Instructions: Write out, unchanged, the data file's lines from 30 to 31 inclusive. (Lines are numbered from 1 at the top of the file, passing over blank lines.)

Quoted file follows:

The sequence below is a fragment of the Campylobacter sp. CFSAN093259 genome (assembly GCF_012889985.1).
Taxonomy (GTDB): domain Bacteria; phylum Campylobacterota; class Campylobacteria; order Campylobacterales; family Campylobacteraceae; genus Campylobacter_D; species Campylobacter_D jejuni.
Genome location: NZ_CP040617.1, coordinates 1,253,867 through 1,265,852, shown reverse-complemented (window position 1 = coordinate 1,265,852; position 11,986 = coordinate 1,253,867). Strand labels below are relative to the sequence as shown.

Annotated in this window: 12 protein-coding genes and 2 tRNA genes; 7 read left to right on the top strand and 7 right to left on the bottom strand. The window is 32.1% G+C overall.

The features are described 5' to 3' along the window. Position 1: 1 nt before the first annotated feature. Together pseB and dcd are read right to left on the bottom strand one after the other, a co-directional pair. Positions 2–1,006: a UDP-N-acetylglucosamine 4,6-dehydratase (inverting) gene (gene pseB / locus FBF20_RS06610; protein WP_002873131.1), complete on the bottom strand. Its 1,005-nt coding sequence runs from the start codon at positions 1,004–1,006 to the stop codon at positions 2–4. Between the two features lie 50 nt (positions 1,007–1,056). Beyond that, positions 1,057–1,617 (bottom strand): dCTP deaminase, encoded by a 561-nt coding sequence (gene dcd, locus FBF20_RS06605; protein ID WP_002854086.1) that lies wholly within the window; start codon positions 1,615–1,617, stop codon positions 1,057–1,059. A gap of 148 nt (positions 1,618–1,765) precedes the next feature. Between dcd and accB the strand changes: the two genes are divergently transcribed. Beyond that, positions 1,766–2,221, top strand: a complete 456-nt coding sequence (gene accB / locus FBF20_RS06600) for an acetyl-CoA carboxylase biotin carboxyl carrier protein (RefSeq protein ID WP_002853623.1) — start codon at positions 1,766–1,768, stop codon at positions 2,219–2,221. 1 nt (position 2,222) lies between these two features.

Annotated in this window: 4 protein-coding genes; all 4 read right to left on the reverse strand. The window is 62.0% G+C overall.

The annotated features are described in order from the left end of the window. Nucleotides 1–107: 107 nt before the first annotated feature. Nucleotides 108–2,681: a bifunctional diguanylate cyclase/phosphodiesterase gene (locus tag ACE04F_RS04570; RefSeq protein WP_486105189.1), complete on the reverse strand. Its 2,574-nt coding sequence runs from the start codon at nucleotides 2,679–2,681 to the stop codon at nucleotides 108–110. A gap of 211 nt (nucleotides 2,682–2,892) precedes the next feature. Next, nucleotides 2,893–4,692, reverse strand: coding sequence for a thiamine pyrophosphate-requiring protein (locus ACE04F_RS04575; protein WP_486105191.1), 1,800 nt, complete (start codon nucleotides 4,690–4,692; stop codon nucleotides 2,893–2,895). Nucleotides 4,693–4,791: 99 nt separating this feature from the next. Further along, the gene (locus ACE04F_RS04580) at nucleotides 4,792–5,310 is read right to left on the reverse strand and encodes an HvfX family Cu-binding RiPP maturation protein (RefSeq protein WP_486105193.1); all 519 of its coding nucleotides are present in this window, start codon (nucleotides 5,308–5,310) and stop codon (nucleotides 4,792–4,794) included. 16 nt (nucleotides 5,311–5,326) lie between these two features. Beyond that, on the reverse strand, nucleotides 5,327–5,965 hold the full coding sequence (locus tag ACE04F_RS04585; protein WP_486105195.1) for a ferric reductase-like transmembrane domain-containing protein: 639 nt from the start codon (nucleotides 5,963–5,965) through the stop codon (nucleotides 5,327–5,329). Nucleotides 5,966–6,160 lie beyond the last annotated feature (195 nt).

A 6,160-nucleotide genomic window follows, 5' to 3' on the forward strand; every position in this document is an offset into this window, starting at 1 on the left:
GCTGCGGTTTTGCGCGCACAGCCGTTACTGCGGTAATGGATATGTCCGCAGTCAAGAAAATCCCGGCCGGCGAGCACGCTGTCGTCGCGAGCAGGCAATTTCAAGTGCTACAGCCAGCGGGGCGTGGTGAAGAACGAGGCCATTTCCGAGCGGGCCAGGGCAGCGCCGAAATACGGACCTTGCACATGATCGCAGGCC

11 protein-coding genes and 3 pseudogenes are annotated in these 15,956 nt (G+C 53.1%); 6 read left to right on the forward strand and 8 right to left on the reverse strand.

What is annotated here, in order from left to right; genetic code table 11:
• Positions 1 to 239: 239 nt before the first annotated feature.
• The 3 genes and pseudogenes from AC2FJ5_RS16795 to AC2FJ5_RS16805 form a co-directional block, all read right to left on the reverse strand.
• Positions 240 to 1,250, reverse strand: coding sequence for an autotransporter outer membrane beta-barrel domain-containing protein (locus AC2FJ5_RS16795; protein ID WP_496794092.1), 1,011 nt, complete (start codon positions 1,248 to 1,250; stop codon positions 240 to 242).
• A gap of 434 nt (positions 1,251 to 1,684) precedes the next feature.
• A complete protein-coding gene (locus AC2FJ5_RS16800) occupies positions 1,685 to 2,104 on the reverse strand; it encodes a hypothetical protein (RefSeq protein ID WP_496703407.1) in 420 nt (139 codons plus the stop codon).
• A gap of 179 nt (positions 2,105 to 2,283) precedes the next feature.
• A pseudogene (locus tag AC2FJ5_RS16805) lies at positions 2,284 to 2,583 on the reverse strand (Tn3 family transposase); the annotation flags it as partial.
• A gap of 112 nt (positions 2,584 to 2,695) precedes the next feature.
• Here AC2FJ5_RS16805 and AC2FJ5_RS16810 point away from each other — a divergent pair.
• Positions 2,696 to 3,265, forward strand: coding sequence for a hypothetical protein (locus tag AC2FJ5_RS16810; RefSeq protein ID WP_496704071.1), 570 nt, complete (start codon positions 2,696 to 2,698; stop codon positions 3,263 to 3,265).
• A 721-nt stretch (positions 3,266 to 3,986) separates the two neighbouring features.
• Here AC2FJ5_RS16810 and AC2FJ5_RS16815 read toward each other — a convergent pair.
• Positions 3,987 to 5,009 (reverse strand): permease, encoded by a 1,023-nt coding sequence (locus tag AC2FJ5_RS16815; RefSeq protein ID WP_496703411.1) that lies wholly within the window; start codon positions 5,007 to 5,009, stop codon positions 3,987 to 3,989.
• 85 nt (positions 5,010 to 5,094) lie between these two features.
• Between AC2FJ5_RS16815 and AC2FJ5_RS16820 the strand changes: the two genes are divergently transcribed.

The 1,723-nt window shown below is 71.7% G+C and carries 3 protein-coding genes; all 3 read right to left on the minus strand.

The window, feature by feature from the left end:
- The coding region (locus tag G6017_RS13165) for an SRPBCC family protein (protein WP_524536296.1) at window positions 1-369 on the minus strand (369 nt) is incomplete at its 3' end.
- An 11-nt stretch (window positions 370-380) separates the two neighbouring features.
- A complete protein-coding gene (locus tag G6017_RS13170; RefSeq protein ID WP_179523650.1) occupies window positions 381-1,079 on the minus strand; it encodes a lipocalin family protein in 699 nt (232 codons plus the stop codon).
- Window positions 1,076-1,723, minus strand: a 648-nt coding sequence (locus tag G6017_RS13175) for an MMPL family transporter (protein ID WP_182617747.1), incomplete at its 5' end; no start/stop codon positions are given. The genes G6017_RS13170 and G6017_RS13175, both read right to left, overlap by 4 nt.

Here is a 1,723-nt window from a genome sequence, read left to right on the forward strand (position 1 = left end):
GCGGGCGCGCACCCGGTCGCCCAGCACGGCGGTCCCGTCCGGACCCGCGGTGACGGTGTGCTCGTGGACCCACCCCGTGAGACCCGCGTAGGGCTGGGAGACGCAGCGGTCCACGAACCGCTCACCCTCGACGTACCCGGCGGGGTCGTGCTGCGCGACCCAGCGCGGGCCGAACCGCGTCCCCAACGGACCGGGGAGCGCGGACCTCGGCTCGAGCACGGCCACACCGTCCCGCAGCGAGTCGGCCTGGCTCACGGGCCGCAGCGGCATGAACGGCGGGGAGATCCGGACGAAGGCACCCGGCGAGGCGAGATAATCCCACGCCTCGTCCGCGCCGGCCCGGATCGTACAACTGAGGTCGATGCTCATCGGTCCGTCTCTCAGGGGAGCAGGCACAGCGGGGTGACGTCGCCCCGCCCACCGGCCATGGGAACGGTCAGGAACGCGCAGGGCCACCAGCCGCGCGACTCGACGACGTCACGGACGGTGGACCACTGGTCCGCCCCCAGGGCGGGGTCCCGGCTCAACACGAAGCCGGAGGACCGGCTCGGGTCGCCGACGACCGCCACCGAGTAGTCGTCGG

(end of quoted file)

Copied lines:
- An 11-nt stretch (window positions 370-380) separates the two neighbouring features.
- A complete protein-coding gene (locus tag G6017_RS13170; RefSeq protein ID WP_179523650.1) occupies window positions 381-1,079 on the minus strand; it encodes a lipocalin family protein in 699 nt (232 codons plus the stop codon).